Although a growing number of businesses are reopening their in-person office spaces, many are maintaining remote workforces or implementing hybrid schedules. While the shift signals steps toward more traditional, familiar work environments, it also presents some challenges.

If your temporary remote work schedule is headed for a more permanent status, or if you’ll be straddling both worlds indefinitely, it may be time to make some changes to ensure your home office is up to the task.

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Do your research

Before making any significant purchases, do some digging to learn all you can about the devices and equipment you’re considering, especially if you’re planning to create an efficient setup using smart technology. While many devices work well together, that’s not always the case. You should also be aware of the controls and how you’ll manage smart functions; choose the setup that’s most intuitive for you and fits best with your workflow.

Identify unique requirements

A successful home office needs to reflect the needs of your particular job, so you may need special equipment or tools specific to your role. For example, 63% of desk-based workers said having to collaborate with colleagues virtually is either a challenge or major barrier to working remotely, with 24% saying it is a major barrier, according to a survey by HP. If your job typically relies heavily on collaboration, you’ll probably need a video conference setup.

Another common challenge: access to a printer. More than one-fourth of desk-based workers ranked having access to the office printer among the top three things they miss about the in-office experience.

If your home office isn’t already equipped with a printer or you need to upgrade, you may be wondering where to start. Convenience is more important than everything else in a home printer, according to survey participants. You may also agree with the 52% of remote workers who indicated that if they were considering buying a new home printer in the future, it must be easy to use, and a simple set-up process was a leading demand.

Start small 

Establishing a well-equipped home office takes time and money. Identify the equipment and essentials you need to get started then create a wish list with other items you can add over time. As you’re setting priorities, remember it can pay to invest in quality products from the get-go. If you have to make repairs, or upgrade or replacement equipment, you may actually spend more in the long run.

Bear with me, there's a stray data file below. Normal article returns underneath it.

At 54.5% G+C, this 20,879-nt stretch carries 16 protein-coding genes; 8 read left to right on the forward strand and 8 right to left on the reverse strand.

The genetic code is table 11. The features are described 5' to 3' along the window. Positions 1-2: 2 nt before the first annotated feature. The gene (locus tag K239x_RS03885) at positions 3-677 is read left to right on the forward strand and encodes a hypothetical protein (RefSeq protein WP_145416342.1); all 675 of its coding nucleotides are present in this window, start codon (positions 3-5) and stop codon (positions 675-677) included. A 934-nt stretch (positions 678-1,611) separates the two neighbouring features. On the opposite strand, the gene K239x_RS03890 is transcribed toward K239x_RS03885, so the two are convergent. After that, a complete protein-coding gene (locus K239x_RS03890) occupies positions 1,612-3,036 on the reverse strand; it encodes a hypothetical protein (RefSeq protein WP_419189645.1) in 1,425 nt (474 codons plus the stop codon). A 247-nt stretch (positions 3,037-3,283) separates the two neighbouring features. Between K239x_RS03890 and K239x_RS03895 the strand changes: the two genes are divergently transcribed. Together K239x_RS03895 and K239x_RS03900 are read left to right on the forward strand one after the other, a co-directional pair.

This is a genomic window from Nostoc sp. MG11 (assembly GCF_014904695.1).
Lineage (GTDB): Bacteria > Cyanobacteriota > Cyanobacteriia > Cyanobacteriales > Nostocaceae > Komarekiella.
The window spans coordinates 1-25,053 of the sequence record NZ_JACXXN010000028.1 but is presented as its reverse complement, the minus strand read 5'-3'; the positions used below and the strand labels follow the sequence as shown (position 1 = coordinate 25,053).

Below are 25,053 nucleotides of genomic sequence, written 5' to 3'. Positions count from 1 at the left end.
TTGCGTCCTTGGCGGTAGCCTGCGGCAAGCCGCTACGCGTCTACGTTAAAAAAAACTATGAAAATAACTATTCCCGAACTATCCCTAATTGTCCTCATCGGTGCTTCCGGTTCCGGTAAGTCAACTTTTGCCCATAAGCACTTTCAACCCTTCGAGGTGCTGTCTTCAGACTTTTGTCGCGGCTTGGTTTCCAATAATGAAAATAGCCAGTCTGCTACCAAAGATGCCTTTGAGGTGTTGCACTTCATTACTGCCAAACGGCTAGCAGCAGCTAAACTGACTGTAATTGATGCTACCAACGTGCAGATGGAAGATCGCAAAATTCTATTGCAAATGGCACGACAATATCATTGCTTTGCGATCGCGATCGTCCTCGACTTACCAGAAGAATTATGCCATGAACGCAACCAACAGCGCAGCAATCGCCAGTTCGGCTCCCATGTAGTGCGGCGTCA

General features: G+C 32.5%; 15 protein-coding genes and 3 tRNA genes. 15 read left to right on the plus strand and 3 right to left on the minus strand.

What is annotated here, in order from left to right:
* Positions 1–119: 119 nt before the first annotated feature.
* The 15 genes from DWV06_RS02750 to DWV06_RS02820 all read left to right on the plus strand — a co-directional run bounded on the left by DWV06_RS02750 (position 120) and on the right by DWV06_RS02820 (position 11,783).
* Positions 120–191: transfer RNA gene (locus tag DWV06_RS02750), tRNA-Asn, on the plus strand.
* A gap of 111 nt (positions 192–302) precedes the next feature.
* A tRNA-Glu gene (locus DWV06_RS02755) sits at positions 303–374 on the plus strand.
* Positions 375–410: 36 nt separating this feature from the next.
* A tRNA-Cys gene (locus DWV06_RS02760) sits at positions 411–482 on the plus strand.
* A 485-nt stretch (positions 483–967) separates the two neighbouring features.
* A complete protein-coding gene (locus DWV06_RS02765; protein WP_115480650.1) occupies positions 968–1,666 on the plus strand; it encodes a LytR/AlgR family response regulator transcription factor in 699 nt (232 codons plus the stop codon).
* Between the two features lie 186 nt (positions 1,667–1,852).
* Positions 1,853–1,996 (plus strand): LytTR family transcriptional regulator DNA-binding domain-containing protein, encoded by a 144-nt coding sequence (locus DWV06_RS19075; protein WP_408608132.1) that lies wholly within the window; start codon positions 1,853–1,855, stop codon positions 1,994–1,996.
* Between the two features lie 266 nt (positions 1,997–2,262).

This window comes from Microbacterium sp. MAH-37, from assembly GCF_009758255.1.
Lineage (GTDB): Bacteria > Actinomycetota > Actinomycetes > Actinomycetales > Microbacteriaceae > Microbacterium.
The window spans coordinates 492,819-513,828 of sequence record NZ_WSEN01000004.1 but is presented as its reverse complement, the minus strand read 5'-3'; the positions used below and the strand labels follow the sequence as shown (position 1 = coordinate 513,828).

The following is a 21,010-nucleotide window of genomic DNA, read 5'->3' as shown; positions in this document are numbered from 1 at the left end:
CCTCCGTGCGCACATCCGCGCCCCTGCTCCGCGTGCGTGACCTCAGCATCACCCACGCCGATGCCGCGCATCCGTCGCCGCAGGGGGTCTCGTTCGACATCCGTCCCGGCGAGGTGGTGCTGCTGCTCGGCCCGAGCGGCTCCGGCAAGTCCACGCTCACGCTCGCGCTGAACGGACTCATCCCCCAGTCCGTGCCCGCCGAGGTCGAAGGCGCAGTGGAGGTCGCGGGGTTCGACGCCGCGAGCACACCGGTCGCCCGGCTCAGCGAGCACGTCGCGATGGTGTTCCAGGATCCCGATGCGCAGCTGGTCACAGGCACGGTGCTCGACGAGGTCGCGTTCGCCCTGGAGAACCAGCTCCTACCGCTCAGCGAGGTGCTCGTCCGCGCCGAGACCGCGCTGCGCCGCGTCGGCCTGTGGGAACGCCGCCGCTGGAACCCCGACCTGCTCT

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Get a strong network 

At the office, you probably had an IT department responsible for keeping your network up and running. At home, you may still have some level of tech support, but your home connectivity is likely your own concern. A good network starts with a quality router. You’ll also want to shop for an internet provider with the best speeds at a rate you can afford. Just be conscious of any restrictions on volume or speed that could hinder your ability to do your job.

Keep security in mind

Smart devices collect a lot of information and because much of the technology is still so new, it’s relatively vulnerable to hackers. Get familiar with privacy settings on all your devices and adjust accordingly so you’re not divulging proprietary data or other information that could be used inappropriately.

Tips for Finding the Right Printer

Features: A basic printer simply prints documents, but if you need to also copy, scan and fax, there are many all-in-one models that offer those capabilities, as well.

Inkjet vs. Laser: If you normally print text with few images, opt for a laser printer. If your work involves a lot of graphics and photos, an inkjet printer may be a better choice.

Supplies: Depending on how much you print, you may go through a lot of ink, and the cost can add up. Comparison shop to find the best ink prices, which brands offer features like recycling for used cartridges and whether you can access a subscription to ensure you never run out of ink or paper before a big deadline.

Cord Connections: Some printers require a wired connection to your computer while others can connect to your computer using Wi-Fi or an app. Aside from personal preference, your decision may hinge on the space you have available.

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